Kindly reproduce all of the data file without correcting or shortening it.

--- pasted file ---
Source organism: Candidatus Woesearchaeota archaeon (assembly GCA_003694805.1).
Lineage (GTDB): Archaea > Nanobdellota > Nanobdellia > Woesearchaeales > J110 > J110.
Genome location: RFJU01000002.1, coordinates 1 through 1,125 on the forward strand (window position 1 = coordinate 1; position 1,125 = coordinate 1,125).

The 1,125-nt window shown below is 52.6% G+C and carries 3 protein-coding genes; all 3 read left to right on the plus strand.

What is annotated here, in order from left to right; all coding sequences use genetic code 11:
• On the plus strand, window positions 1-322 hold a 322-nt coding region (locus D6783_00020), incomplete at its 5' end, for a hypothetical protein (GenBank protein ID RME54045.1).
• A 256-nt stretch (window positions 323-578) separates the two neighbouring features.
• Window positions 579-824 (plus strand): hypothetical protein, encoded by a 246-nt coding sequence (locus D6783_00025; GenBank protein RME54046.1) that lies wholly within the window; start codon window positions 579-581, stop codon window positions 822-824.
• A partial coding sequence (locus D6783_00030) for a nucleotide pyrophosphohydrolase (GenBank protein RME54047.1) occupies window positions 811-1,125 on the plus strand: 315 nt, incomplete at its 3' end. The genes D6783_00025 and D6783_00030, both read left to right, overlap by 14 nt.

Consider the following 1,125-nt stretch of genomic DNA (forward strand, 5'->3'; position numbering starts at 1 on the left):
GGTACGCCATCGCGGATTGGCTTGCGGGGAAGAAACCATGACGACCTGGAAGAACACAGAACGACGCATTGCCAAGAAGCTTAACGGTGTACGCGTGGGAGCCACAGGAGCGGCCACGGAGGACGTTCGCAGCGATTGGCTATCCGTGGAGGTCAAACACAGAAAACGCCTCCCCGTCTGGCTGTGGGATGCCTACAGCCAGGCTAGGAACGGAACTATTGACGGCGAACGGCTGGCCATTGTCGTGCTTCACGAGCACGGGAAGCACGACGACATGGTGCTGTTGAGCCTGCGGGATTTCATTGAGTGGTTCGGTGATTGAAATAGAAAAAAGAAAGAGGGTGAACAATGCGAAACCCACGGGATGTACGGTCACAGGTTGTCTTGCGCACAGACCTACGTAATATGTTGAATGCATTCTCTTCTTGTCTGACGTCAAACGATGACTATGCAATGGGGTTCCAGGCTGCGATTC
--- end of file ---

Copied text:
Source organism: Candidatus Woesearchaeota archaeon (assembly GCA_003694805.1).
Lineage (GTDB): Archaea > Nanobdellota > Nanobdellia > Woesearchaeales > J110 > J110.
Genome location: RFJU01000002.1, coordinates 1 through 1,125 on the forward strand (window position 1 = coordinate 1; position 1,125 = coordinate 1,125).

The 1,125-nt window shown below is 52.6% G+C and carries 3 protein-coding genes; all 3 read left to right on the plus strand.

What is annotated here, in order from left to right; all coding sequences use genetic code 11:
• On the plus strand, window positions 1-322 hold a 322-nt coding region (locus D6783_00020), incomplete at its 5' end, for a hypothetical protein (GenBank protein ID RME54045.1).
• A 256-nt stretch (window positions 323-578) separates the two neighbouring features.
• Window positions 579-824 (plus strand): hypothetical protein, encoded by a 246-nt coding sequence (locus D6783_00025; GenBank protein RME54046.1) that lies wholly within the window; start codon window positions 579-581, stop codon window positions 822-824.
• A partial coding sequence (locus D6783_00030) for a nucleotide pyrophosphohydrolase (GenBank protein RME54047.1) occupies window positions 811-1,125 on the plus strand: 315 nt, incomplete at its 3' end. The genes D6783_00025 and D6783_00030, both read left to right, overlap by 14 nt.

Consider the following 1,125-nt stretch of genomic DNA (forward strand, 5'->3'; position numbering starts at 1 on the left):
GGTACGCCATCGCGGATTGGCTTGCGGGGAAGAAACCATGACGACCTGGAAGAACACAGAACGACGCATTGCCAAGAAGCTTAACGGTGTACGCGTGGGAGCCACAGGAGCGGCCACGGAGGACGTTCGCAGCGATTGGCTATCCGTGGAGGTCAAACACAGAAAACGCCTCCCCGTCTGGCTGTGGGATGCCTACAGCCAGGCTAGGAACGGAACTATTGACGGCGAACGGCTGGCCATTGTCGTGCTTCACGAGCACGGGAAGCACGACGACATGGTGCTGTTGAGCCTGCGGGATTTCATTGAGTGGTTCGGTGATTGAAATAGAAAAAAGAAAGAGGGTGAACAATGCGAAACCCACGGGATGTACGGTCACAGGTTGTCTTGCGCACAGACCTACGTAATATGTTGAATGCATTCTCTTCTTGTCTGACGTCAAACGATGACTATGCAATGGGGTTCCAGGCTGCGATTC